On February 27, 2023, the Federal Trade Commission (FTC) business blog released a not so thinly-veiled warning to AI developers, sellers, and marketers that they have a duty of care when using the term “artificial intelligence” to market a product, stating: “one thing we know about hot marketing terms is that some advertisers won’t be able to stop themselves from overusing and abusing them.” The article advised that the FTC is prepared to use enforcement actions to keep AI claims in check. (See Federal Trade Commission Business Blog Keep your AI claims in check.)
Specifically, the article noted that “the companies that do the developing and selling” and the “marketers” behind the products are now on notice that AI products (1) must work as advertised and (2) must pass the efficacy versus risk test. (See id.) To punctuate the seriousness of this point, the FTC business blog warned: “false or unsubstantiated claims about a product’s efficacy are our bread and butter.” (bold emphasis added.) In other words, the FTC intends to take enforcement action against deceptive AI business advertising. (See id.)
The article set forth the following list of mistakes to avoid when developing, selling, and marketing AI products:
- Avoid deceptive advertising of AI products through exaggeration of AI claims. If the developer, seller, or marketer of an AI product has exaggerated what the AI product (or any AI product for that matter) can do, or has failed to rigorously test the AI product, or has failed to account for and address potential bias in outcomes, the FTC could bring an enforcement action for deceptive advertising. Specifically, the FTC warns: “Your performance claims would be deceptive if they lack scientific support or if they apply only to certain types of users under certain conditions.” (See Federal Trade Commission Business Blog Keep your AI claims in check.)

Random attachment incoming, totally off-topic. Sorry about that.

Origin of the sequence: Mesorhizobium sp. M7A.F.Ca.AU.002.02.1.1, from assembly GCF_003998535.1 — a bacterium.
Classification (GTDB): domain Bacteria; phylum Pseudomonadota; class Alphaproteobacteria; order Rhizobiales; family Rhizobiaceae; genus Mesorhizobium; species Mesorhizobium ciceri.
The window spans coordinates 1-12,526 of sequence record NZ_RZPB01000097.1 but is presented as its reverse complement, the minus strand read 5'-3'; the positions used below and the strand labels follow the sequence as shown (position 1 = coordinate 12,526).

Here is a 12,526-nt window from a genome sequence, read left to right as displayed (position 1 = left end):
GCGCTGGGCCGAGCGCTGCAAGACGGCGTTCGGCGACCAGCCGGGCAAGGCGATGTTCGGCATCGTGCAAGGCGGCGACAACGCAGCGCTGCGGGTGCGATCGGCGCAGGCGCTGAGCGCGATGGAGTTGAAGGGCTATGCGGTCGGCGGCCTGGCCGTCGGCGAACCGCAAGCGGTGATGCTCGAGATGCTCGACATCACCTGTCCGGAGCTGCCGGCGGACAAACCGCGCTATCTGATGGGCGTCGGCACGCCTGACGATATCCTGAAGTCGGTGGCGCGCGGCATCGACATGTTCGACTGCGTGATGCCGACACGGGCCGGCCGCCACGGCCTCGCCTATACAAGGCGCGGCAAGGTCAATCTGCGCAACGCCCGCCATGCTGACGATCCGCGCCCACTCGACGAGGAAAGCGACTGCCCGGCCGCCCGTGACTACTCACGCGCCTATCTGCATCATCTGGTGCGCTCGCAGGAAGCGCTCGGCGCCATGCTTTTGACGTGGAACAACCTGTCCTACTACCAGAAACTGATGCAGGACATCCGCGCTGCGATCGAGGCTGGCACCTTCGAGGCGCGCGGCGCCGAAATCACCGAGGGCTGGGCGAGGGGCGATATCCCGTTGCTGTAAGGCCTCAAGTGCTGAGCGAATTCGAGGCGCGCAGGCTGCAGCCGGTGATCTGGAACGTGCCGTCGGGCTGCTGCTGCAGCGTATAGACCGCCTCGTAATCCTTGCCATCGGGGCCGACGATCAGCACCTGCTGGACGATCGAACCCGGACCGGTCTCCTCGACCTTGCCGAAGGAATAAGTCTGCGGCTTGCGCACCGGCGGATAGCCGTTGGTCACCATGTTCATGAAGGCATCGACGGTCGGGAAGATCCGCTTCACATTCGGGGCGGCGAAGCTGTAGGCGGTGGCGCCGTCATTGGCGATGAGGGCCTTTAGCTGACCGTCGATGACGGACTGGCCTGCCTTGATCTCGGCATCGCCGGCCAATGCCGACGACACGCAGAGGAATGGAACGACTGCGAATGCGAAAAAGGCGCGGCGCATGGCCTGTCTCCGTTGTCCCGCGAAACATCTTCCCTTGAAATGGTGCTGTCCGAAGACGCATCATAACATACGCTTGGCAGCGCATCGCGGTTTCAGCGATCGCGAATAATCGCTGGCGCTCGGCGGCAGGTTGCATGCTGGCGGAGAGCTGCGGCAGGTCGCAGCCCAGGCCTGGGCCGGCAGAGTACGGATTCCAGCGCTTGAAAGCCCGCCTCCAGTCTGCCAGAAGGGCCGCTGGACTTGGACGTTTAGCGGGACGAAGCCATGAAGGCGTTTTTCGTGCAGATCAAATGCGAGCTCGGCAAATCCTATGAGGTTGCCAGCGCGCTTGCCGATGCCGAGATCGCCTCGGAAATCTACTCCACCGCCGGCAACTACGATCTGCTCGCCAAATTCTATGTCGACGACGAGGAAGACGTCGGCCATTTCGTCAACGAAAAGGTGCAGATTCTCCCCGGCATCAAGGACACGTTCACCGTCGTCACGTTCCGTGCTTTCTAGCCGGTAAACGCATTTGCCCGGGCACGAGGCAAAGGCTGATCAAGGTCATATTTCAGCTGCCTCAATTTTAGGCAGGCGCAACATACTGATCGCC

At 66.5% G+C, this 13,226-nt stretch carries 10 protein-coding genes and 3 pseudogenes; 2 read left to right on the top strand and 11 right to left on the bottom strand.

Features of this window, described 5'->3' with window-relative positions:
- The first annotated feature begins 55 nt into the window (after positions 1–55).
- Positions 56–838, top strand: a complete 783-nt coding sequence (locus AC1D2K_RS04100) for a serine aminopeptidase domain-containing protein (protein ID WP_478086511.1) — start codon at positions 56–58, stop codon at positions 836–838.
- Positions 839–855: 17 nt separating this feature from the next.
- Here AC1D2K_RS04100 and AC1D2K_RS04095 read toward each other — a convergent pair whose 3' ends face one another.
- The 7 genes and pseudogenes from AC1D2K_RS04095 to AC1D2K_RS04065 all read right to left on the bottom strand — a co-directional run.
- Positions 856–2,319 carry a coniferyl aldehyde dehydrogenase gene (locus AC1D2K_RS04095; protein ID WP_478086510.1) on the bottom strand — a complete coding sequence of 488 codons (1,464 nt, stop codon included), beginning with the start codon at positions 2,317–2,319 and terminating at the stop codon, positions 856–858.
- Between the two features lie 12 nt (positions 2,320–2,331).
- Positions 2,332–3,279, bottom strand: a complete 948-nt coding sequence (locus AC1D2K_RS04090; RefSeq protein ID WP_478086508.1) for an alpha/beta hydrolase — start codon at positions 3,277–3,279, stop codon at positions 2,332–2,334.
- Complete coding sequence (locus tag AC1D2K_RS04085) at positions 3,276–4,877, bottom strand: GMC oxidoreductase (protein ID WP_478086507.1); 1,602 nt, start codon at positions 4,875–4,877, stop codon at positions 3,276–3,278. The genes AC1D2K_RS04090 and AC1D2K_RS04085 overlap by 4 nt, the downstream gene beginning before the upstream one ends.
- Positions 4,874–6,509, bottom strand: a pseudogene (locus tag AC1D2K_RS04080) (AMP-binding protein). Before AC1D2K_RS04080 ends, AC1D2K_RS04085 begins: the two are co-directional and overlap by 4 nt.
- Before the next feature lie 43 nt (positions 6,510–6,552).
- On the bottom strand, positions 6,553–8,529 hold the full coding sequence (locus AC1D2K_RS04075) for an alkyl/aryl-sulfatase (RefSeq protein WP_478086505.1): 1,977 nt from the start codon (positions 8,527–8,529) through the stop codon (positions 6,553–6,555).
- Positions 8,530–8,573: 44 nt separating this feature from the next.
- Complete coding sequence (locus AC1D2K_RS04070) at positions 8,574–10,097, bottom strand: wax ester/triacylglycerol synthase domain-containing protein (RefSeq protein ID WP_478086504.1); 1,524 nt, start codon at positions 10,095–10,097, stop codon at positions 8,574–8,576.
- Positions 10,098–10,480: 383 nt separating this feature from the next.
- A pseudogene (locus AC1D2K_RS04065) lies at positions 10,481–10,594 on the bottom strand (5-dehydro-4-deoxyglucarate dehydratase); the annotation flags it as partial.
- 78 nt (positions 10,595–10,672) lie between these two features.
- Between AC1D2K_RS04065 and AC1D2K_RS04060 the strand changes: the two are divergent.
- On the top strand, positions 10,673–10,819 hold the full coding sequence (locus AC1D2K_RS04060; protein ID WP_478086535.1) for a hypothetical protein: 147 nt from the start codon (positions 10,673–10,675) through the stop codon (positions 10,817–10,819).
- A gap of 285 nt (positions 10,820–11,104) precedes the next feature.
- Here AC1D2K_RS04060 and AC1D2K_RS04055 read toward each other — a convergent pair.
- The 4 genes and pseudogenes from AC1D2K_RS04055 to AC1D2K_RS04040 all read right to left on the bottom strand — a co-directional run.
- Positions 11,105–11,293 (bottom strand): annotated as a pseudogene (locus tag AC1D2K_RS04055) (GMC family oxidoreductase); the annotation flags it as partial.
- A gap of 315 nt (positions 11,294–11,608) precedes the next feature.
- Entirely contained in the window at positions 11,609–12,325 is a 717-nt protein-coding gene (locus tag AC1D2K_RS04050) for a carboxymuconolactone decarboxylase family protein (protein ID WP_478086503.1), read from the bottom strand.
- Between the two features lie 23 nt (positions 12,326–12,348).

- Avoid overpromising the benefits of an AI product. The FTC guidance in this area was short and sweet: if you are advertising AI product enhancement to increase the price of a product or to influence human decision-making, you must be able to provide “adequate proof” to support any claims made about the AI product. Period. (See Federal Trade Commission Business Blog Keep your AI claims in check.)
- Know the risks of your AI product. AI products, often produced by third parties, may be developed through machine learning (ML) and/or deep learning (DL). The FTC warns that those who put AI products to market cannot rely on the “it wasn’t me” defense or the AI “black box” defense to avoid liability for the “reasonably foreseeable risks and impact of your AI product[.]” This means that developers, sellers, and marketers of AI products alike must seriously consider and explore the risks and impact of any AI product prior to the AI product being released. (See Federal Trade Commission Business Blog Keep your AI claims in check.)
- Make straightforward and accurate AI claims. If the product claims to be AI-powered, the AI claim must be accurate. The FTC warns that inaccurate AI claims can and will be sniffed out by the FTC. (See Federal Trade Commission Business Blog Keep your AI claims in check.)
What is the Takeaway?
The takeaway from this recent FTC business blog guidance: the FTC is warning developers, sellers, and marketers of AI products to be very careful about testing, labeling, and advertising AI products and to “Keep your AI claims in check” or risk experiencing the serious p(ai)n of a FTC investigation or enforcement action.
In December 2021, Shannon Boettjer, Esq. successfully completed the course Artificial Intelligence: Implications for Business Strategy through the Massachusetts Institute of Technology (MIT) in conjunction with MIT Sloan School of Management and MIT Computer Science and Artificial Intelligence Laboratory (CSAIL).
 AI black box refers to “any artificial intelligence system whose inputs and operations aren’t visible to the user or another interested party. A black box, in a general sense, is an impenetrable system.” (See What is Black Box AI?) For a further explanation of how deep learning and neural networks operate to create the so-called AI black box, see id.; see also, my prior blog on Artificial Intelligence Beware: Quack-Quack is in the Air.